Historic Truck Brands

Nissan Diesel UD

Although Japan had mechanised in the early 20th Century its motor manufacturing capacity didn’t catch up to that of Europe and the USA. There were small manufacturing efforts at local designs, but the Japanese seemed largely content with locally assembled European and North American cars, trucks and buses, until the early 1930s.

Japanese manufacturers were able to examine these imported vehicles and develop their own products.

One homespun maker was the Kaishinsha Motorcar Co that in 1925, changed to DAT Motorcar Co.  Because there was little demand for passenger cars this company concentrated on making small trucks. 

In the background, in 1928, a separate industrial group was forming: Nihon Sangyo. The name ‘Nissan’ originated during the 1930s as an abbreviation of the group name.

In 1930, the Japanese government created a ministerial ordinance that allowed cars with engines up to 500cc to be driven without a licence. DAT began development of a line of 495cc cars to sell in this new market segment, calling the new small cars ‘Datson’ – meaning ‘Son of DAT’. The name was changed to ‘Datsun’ two years later in 1933, when Nissan Group took over DAT.

The Nissan Group eventually grew to include 74 firms and became the fourth-largest in Japan during World War II.

In 1934 Nissan released the semi-bonneted 80-Series 11/2-tonner, powered by a side-valve, 3.7-litre, six-cylinder petrol engine, with a four-speed transmission and hydraulic brakes. A bonneted version was also released and both vehicles later served with the Japanese Imperial Army in China and in the Pacific Theatre.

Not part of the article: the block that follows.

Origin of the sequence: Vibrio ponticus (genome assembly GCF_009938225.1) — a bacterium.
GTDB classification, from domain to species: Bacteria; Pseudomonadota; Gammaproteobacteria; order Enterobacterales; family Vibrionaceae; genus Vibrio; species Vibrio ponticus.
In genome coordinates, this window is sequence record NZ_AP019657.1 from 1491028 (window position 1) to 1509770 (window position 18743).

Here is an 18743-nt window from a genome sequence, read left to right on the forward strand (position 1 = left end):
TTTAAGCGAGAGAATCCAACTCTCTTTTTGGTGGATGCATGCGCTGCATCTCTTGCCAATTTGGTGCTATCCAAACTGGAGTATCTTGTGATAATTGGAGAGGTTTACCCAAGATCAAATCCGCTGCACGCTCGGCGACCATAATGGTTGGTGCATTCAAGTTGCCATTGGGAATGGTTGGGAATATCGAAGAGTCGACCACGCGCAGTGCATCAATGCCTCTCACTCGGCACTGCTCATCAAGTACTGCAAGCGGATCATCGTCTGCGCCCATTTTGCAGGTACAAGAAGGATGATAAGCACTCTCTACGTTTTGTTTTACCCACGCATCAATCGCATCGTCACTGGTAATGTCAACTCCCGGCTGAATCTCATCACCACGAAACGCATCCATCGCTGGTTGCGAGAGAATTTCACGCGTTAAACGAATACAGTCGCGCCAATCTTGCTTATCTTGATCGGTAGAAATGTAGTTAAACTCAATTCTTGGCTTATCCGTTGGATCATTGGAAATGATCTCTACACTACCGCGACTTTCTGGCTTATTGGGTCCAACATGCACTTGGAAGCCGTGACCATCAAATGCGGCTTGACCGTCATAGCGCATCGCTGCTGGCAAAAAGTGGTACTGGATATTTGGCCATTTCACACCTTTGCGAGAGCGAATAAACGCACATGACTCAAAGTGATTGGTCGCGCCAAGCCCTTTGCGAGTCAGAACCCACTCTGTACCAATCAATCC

In 1935 a separate company, Nihon Diesel Industries Ltd, was set up to produce engines under licence from Krupp-Junkers AG in Germany. In 1936 the company started production of KD-series two-stroke diesel engines that later became branded Uniflow-scavenging Diesels (UDs).

In 1936, the Japanese government passed the Automobile Manufacturing Industry Law, which was intended to promote the domestic auto industry and reduce foreign competition. It was also part of thinly veiled preparations for Pacific Area military conquest. By 1939, foreign manufacturers had been forced out of Japan.

In 1940 production of Nihon Diesel UD 4.5-ton-payload TT6 series trucks started and, after the War, in 1949, production of 7.5-ton-payload TN93 series trucks started. This model had the largest payload capacity in the Japanese market and it was joined by the nation’s first monocoque-type BR3 series buses with rear-mounted engines. 

Over at Nissan, after Japan went to war with China in 1937, passenger car production was restricted, so by 1938, Datsun’s Yokohama plant concentrated on building light trucks for the Imperial Japanese Army. When the Pacific War ended, Datsun provided small trucks for the Occupation Forces.

In 1950 the company name of Nihon Diesel Industries changed to Minsei Diesel Industries, Ltd and, in 1953, the Nissan Motor Company took an equity stake in the business. Two years later Nissan-Minsei Diesel Sales Co Ltd was set up as joint Nissan-Minsei endeavour to market UD trucks.